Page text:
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Issue #239: February 19, 2012

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Q: I have a basic netbook that came with Windows 7 Starter Edition pre-installed.  I have an opportunity to buy an upgrade to the Home Premium version for only $39.00, but I’m wondering whether this would take up a lot of space on my netbook?  Can you tell me the advantages and disadvantages of upgrading? 

Kristin S.
(Geek’s sister who doesn’t know how to be a Geek)
Fredonia, Wisconsin

A: The edition of Windows that your netbook came with is the absolute bottom line version of Win7, Kristin.  It is essentially a highly stripped-down version of Win7 Home Premium.  It contains only the bare minimum of features to run a few applications and get you on the Internet.  In fact, Microsoft had once intended Starter to be so very crippled that they were going to restrict it to running no more than 3 simultaneous applications, but that limitation was dropped.  One restriction they did implement was that it won’t support more than 2 gigs of RAM.  Doing that probably has a similar effect as limiting the sheer number of apps, because even if you can get multiple apps to load in 2 gigabytes, the system performance would likely slow to a crawl as it constantly swaps things from RAM to the hard disk and back.  The 2 gigabyte restriction shouldn’t bother you too much, since it’s not very likely that your netbook has more than 2 gigs anyway, and probably has only 1 gig. 

Nevertheless, the advantages to upgrading are numerous.  The Starter Edition does not include the Windows Aero theme, which gives Win7’s appearance so much of its pizzazz.  Even if you don’t choose to use Aero, you’ll at least gain the ability to change the desktop wallpaper, and other visual style elements.  Home Premium also includes multiple monitor capability, which would allow you to drive your internal screen and an external monitor simultaneously as two displays, assuming your netbook has a monitor port.  Upgrading will also get you the ability to switch between different user accounts without logging off, which may or may not be important to you, depending on how you use your machine.  Home Premium also sports some nice multimedia features that are disabled in Starter, including the Windows Media Center, support for DVD playback (probably via an external drive, since most netbooks don’t have optical drives built-in) and the ability to stream media stored on the netbook to other devices or computers on your home network.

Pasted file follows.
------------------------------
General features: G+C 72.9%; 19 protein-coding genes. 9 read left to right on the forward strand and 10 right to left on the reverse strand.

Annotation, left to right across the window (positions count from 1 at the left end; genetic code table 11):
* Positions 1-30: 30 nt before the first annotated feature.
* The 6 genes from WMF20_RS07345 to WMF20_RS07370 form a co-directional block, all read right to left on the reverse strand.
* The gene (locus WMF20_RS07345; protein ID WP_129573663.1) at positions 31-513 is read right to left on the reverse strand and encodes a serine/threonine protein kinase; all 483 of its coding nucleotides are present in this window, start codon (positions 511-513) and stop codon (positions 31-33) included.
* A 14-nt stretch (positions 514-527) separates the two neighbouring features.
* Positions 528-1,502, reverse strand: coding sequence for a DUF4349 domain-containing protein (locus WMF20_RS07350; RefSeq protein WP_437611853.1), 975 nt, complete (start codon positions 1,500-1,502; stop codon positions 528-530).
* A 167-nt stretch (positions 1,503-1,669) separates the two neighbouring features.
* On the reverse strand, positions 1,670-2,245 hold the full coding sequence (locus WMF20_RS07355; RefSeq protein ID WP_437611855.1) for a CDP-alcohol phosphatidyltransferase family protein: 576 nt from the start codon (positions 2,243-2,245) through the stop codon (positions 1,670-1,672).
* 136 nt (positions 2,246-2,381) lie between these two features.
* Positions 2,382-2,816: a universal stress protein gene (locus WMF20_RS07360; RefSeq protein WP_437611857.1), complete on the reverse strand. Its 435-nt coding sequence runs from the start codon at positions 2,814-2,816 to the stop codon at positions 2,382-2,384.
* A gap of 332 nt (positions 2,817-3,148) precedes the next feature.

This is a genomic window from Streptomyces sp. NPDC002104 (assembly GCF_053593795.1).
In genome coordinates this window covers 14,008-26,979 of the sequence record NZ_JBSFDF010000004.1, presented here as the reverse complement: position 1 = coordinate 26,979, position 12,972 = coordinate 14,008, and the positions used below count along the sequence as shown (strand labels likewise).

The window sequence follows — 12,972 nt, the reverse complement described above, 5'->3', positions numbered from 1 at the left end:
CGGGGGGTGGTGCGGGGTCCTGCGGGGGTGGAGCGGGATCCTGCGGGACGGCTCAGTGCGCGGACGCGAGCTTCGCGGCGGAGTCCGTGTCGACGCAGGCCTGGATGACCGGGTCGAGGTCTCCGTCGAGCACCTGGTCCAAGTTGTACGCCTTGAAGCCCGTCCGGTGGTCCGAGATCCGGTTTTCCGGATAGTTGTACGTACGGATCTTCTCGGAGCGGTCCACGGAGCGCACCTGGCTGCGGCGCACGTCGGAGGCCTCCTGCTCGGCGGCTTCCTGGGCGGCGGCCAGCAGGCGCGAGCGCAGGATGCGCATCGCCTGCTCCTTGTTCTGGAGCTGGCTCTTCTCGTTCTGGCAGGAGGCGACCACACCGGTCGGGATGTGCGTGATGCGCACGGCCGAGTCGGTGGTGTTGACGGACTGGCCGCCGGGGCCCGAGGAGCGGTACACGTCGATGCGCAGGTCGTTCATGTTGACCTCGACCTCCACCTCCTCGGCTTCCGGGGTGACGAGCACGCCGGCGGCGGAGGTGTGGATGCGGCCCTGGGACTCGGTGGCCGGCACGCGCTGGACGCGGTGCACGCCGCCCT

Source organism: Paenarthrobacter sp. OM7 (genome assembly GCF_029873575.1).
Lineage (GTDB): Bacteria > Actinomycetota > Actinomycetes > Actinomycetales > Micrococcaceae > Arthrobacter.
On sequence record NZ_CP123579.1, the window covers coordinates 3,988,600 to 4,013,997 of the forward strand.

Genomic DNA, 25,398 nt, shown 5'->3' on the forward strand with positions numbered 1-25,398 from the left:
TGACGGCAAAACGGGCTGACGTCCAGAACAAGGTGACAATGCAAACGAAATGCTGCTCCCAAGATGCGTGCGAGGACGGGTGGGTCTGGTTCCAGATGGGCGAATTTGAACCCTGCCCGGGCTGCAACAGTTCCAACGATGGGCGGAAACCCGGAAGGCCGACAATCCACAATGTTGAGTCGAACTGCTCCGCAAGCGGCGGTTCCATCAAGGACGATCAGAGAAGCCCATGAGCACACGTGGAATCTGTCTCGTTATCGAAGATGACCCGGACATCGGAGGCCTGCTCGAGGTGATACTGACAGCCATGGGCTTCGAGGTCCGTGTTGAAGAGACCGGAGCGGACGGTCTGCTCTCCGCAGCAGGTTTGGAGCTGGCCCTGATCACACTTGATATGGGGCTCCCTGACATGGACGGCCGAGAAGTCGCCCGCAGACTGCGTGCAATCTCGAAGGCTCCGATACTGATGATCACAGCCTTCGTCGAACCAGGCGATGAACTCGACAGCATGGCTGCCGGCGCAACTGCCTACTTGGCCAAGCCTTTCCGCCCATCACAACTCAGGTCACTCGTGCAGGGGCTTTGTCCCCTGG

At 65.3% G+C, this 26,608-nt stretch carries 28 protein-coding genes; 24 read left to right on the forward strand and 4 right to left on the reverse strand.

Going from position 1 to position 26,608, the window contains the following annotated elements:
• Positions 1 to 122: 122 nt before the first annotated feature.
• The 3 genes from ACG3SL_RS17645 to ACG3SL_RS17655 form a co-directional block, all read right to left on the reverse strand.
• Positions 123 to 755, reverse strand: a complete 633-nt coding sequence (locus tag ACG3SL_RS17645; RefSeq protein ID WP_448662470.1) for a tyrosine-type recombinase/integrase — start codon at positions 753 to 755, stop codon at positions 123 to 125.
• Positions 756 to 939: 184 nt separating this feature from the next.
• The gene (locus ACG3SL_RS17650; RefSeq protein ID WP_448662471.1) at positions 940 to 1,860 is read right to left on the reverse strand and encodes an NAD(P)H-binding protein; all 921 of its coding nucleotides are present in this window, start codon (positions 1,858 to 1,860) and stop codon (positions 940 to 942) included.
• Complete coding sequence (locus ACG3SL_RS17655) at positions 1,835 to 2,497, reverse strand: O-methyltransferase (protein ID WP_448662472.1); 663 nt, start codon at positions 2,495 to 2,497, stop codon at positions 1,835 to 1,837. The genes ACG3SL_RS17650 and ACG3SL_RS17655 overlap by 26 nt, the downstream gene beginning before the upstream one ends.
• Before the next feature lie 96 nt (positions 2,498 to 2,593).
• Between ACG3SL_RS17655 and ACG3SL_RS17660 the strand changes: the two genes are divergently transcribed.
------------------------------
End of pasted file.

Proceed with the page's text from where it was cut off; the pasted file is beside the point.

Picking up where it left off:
If you’re expecting a performance boost out of the higher-end operating system, I’m afraid you’re in for a disappointment.  In fact, not only will it not run faster, it might run substantially slower, depending on what features you enable.  Many of the features I listed above (particularly Aero themes) require more memory, and more CPU horsepower to operate smoothly than do the more generic ones that are included with Starter.  Depending on the specs on your netbook, this could easily slow your system by taking up processor power and memory that are not required by Starter.

As far as taking up space on your netbook, nothing I read in my research indicated that the installed footprint of Home Premium was substantially different than Starter.  Microsoft’s System Requirements Page for Win 7 (see tinyurl.com/yedcfkc) doesn’t break it down by version.  In a way that makes sense, because Microsoft has been touting their “Anytime Upgrade” program, that allows you to purchase your way to a higher level on demand.  That implies to me that most – if not all – of the software necessary for the more advanced features may already be present on your system, just waiting to be unlocked.  Or not.

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